I used a significant number of books to research the possible routes on the trip - see the reference Books section below. However, most information was gathered through the SA Bird Net list server. While it is mainly about southern African birding, many of the subscribers have travelled extensively in Africa, and are able to help, or provide contacts of others who can help. For details on the list server, go to www.xxx.za
The following is a brief list of the documents that I obtained for the trip, and the requirements at the various borders. I often heard of horror stories of people being held up at border posts for hours, but have yet to experience this myself. Allow 30 to 45 minutes to cross through any border, and be prepared to visit up to 6 different officials who each fill in your details in various registers. However, all were most pleasant and friendly on the whole of the trip.
I should also record that during the whole trip, no-one asked for - or even intimated they might be interested in - a bribe.
Before leaving I obtained a variety of documents from the AA. First was a ten-page carnet. This is not actually needed for Zimbabwe or Zambia, so it is rarely necessary to apply for the more expensive 25-page version.
I also obtained an international driving license (required one in Zambia), and an International Certificate for Motor Vehicles (which was never required, but might be in Sudan)..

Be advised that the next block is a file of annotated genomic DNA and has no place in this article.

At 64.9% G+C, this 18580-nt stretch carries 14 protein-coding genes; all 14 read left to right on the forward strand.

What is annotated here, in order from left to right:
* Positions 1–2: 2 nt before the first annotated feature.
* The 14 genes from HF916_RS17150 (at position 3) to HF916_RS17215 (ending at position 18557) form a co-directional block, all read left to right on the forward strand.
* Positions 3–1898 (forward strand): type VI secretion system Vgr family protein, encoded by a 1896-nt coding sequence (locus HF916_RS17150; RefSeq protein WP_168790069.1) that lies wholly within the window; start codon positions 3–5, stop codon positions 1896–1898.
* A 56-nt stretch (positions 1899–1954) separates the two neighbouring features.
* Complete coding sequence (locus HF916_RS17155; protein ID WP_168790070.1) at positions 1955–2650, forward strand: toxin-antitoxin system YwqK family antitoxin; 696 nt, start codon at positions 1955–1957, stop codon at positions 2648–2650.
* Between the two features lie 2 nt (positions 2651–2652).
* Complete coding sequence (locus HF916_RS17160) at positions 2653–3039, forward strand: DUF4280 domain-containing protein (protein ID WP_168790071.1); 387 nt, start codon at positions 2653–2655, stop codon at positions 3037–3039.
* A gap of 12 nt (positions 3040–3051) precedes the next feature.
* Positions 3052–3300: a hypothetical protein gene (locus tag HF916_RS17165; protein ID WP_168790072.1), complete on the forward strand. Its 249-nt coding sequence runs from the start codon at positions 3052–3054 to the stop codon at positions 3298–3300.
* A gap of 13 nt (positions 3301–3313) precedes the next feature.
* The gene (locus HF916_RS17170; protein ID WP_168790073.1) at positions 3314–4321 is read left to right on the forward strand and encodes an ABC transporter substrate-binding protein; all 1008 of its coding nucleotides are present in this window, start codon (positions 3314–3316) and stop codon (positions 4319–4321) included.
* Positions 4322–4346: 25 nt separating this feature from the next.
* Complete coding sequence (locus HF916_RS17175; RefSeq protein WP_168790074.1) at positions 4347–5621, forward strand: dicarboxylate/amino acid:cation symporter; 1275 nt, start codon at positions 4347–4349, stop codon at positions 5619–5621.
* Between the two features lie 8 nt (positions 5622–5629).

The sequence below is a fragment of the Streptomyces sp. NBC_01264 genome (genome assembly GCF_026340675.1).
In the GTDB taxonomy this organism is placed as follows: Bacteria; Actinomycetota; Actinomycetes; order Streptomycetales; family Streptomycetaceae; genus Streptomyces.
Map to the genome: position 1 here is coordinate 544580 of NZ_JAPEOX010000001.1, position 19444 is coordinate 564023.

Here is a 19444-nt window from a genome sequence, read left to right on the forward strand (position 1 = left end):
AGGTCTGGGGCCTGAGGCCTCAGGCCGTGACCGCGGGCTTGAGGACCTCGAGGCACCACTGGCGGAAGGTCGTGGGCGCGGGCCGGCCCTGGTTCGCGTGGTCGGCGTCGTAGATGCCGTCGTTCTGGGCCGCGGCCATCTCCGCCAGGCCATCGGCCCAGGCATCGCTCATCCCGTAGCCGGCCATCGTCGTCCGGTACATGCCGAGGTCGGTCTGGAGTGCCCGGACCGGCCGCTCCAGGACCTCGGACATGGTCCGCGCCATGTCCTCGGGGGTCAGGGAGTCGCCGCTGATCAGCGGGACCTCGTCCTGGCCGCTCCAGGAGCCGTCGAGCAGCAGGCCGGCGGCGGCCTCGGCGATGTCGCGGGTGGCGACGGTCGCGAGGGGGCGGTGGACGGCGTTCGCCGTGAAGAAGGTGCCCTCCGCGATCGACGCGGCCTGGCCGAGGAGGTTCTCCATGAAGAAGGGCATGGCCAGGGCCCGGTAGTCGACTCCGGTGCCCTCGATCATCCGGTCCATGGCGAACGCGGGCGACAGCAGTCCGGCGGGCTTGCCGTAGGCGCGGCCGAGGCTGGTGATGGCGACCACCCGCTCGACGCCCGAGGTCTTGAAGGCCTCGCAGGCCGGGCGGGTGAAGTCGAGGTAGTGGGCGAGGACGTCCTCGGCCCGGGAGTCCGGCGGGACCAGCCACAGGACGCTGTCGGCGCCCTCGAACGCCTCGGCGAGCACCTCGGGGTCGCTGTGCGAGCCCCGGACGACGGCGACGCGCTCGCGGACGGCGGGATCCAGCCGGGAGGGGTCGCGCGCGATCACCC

I arranged about 20 ID photos, as these are often required at border posts for visas, etc - but I only used two getting the second Ethiopian visa in Djibouti.
I arranged a comprehensive medical insurance through Europ Assistance which, while not required on the trip, was required to get a visa to Djibouti, and is a good idea to carry. Remember to make sure the contact details are easily visible should you be unconscious!
Other than that, I arranged visas for Tanzania, Ethiopia and Djibouti through the respective embassies (France for Djibouti). I was, of course, travelling on a South African passport.
South Africans do not require a visa, but must pay the toll for the new bridge, which was R41-40. One the way north I used a temporary vehicle import permit, which is very quick and simple to use, although one must declare all ones personal belongings. From previous experience I have a typed up and photocopied list, which is countersigned by the customs officers. There is no charge for the vehicle import. On the way back I used the AA carnet as I had spare pages left - and to my amazement they then asked me to fill in details of the contents on a separate form. Clearly this is the only country that understands how a carnet is supposed to work - it is only for the vehicle. While I was impressed with this at Chirundu, it was made up for the fact that the customs officer at Beit Bridge had never seen a carnet before, so I had to full it out for her - and stamp it. I took out a 3-month insurance policy for less than double the costs of a 30-day policy.
You cannot change money at the border, but several of the new large service stations near Beit Bridge and Masvingo have small forex bureau that can change money cheaply and quickly, even using a credit card. A credit card can be used to buy petrol in many areas, including at Makuti near Chirundu.
An Ethiopian trip: 27/11/1999 to 17/01/2000Giles Mulholland 31 January 2000